In early 2008, we learned the first lesson that endogenous SFAs can indeed promote innate immunity and inflammatory disease [63••]. In this study, it was shown that mice lacking SCD1 had enhanced dextran sulfate sodium (DSS)-induced and bacterial-induced inflammatory gene expression and exaggerated colitis. The authors suggested that SCD1 may serve a protective function against proinflammatory signaling. In support of this concept, our group recently demonstrated that antisense oligonucleotide (ASO)-mediated inhibition of SCD1 resulted in SFA enrichment of macrophage membranes, TLR4 hypersensitivity, and striking enhancement of atherosclerosis [64••]. Likewise, mice genetically lacking SCD1 also have increased inflammation and accelerated atherosclerosis [65•]. Interestingly, we now know that moderate dietary supplementation with ω-3 PUFA from fish oil can completely prevent the accelerated atherosclerosis seen with SCD1 ASO treatment (unpublished observations; J.M.B. and L.L.R.). This finding strongly supports the work of Hwang and coworkers [19–22] demonstrating that ω-3 PUFAs can effectively counteract SFA-induced TLR4 activation in cultured macrophages and dendritic cells. Mechanistic understanding of how this reciprocal relationship occurs will likely lead to novel therapeutic strategies for the metabolic syndrome and ASCVD.
The molecular mechanisms by which fatty acids impact TLR2-dependent and TLR4-dependent signaling remain incompletely resolved. Given that the acyl chains of lipid A directly bind the crystal structure of the MD2-TLR4 complex [66••], the potential exists for free SFAs to act as direct ligands to MD2-TLR4. This said, it is unclear how likely it would be for free SFAs presented on a carrier protein to recapitulate the precise presentation of acyl chains in lipid A, and one group was unable to detect direct binding of stearic acid (C18 : 0) to MD2-TLR4 [67•]. Alternatively, it is possible that SFAs may be converted to TLR4-active metabolites. One group has proposed that palmitate (C16 : 0) may require conversion to ceramide for activity, as palmitate induction of cytokines is attenuated by inhibiting either conversion to palmitoyl-CoA or de novo ceramide synthesis, and is mimicked by cell treatment with ceramide . It is notable in this regard that ceramide has structural similarity to lipid A , itself elicits TLR4-dependent cellular responses , and, though controversial, may act as an intermediate in TLR4-dependent responses elicited by LPS and other stimuli [68,70,71]. Incorporation of SFAs into lysophosphatidylcholine (LPC) also yields proinflammatory LPC species [63••], though it is not clear that their activity involves TLRs. On the other hand, PUFAs may be metabolized into anti-inflammatory resolvins , or attenuate LPS-induced responses indirectly through activating peroxisome proliferator-activated receptors .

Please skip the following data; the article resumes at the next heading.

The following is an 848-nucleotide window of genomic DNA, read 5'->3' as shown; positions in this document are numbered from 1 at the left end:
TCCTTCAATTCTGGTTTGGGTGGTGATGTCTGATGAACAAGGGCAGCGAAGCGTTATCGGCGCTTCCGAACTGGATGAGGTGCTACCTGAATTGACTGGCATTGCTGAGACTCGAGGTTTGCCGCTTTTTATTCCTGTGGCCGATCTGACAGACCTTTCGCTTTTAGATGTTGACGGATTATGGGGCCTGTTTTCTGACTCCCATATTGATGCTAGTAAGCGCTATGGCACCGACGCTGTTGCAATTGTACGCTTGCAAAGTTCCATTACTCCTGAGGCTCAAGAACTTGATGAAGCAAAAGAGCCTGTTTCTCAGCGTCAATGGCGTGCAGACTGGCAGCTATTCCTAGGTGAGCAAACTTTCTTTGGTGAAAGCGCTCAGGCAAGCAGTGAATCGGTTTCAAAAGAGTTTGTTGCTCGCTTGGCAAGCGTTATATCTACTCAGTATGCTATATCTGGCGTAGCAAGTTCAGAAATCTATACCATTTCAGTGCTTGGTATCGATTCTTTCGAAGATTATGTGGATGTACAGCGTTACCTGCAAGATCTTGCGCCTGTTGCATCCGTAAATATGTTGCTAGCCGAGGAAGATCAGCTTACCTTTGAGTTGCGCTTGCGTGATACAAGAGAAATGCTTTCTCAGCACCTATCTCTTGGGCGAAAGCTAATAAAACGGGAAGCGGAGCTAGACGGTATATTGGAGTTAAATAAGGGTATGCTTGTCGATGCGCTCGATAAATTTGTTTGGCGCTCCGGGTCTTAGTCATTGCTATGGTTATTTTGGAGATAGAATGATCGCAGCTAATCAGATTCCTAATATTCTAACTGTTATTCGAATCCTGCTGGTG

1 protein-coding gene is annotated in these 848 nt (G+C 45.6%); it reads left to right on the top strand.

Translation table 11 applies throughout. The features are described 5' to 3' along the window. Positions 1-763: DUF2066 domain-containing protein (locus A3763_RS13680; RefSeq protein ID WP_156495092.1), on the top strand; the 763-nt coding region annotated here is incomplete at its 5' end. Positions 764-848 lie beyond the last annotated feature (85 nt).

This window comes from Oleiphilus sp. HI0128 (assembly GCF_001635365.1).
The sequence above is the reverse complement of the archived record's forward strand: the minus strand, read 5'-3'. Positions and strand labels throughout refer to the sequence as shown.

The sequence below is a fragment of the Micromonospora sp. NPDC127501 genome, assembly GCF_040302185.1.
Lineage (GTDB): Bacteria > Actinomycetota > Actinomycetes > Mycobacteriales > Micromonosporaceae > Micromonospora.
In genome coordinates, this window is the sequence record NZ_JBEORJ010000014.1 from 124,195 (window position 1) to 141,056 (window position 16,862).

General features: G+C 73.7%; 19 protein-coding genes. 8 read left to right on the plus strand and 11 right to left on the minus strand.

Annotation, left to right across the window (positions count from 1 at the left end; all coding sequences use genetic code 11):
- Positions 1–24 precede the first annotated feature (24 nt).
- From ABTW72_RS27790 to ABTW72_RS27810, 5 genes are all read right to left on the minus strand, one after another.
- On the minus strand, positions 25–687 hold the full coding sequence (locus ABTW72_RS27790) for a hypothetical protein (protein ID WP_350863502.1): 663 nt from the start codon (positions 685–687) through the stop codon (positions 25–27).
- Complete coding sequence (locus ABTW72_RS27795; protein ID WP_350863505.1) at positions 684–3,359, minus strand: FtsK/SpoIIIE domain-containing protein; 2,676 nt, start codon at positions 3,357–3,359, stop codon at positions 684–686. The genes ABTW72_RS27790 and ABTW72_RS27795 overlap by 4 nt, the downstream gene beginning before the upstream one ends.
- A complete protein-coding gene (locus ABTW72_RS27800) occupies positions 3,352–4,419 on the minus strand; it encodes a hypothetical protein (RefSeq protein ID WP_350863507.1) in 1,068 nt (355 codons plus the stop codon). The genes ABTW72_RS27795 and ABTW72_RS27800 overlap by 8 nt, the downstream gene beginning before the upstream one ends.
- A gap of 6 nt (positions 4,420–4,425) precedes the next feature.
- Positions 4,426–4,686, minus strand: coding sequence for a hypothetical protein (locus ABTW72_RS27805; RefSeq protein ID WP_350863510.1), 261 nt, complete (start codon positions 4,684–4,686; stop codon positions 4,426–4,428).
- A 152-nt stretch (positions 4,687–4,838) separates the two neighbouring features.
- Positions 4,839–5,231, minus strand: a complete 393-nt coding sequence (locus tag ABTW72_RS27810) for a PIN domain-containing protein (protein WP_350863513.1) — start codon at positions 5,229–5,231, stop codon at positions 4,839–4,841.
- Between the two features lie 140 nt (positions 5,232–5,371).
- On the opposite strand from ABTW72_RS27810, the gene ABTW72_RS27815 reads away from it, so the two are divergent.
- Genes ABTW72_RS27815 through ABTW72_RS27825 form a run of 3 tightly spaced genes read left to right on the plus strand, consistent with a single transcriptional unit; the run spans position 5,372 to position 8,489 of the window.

SFAs and PUFAs may also possibly impact TLR signaling through effects upon the lipid and protein composition of the raft membrane microdomains to which TLR4 is thought to be translocated upon activation . SFAs pack well into membrane rafts; indeed, the majority of raft proteins are thought to be palmitoylated and/or myristoylated , and many, including TRIF-related adaptor molecule (TRAM), a coadaptor for TRIF in the TLR4 pathway, require acylation for proper membrane localization and function [76,77]. By contrast, PUFAs appear to disrupt raft order and lipid composition in the plasma membrane [78,79], displacing signaling proteins from rafts [80,81] and reducing TLR4 cell surface expression . Given our incomplete mechanistic understanding, it has become quite clear that this area is a fertile ground for future research.
The metabolic syndrome has become a major global health concern, and dietary SFA intake plays a significant role in the development of this complex syndrome. Recent evidence suggests that both dietary and endogenous SFA can promote the metabolic syndrome and ASCVD by activating TLRs. Although the connection between SFAs and TLR activation has been strongly supported, the molecular details of how free fatty acids activate TLR-dependent signaling are still largely unknown. Further mechanistic understanding of how SFAs promote and long chain PUFAs prevent TLR activation will likely lead to novel therapeutic strategies for the metabolic syndrome and ASCVD.
The present work was supported by grants from the National Institutes of Health (NIH-1K99HL096166-01 to J.M.B. and NIH-P01-HL49373 to L.L.R), the National Center for Complimentary and Alternative Medicine (NCCAM-P50AT002782 to L.L.R.), and by the Intramural Research Program of the National Institutes of Health, National Institute of Environmental Health Sciences (M.B.F.). The authors thank Rosanne Crooke, Mark Graham, and Richard Lee (ISIS Pharmaceuticals, Inc. Carlsbad, CA USA) for providing the SCD1 antisense oligonucleotides described here. We also thank Lois Wyrick for assistance with figure production.
Papers of particular interest, published within the annual period of review, have been highlighted as:
• of special interest
•• of outstanding interest
Additional references related to this topic can also be found in the Current World Literature section in this issue (pp. 000–000).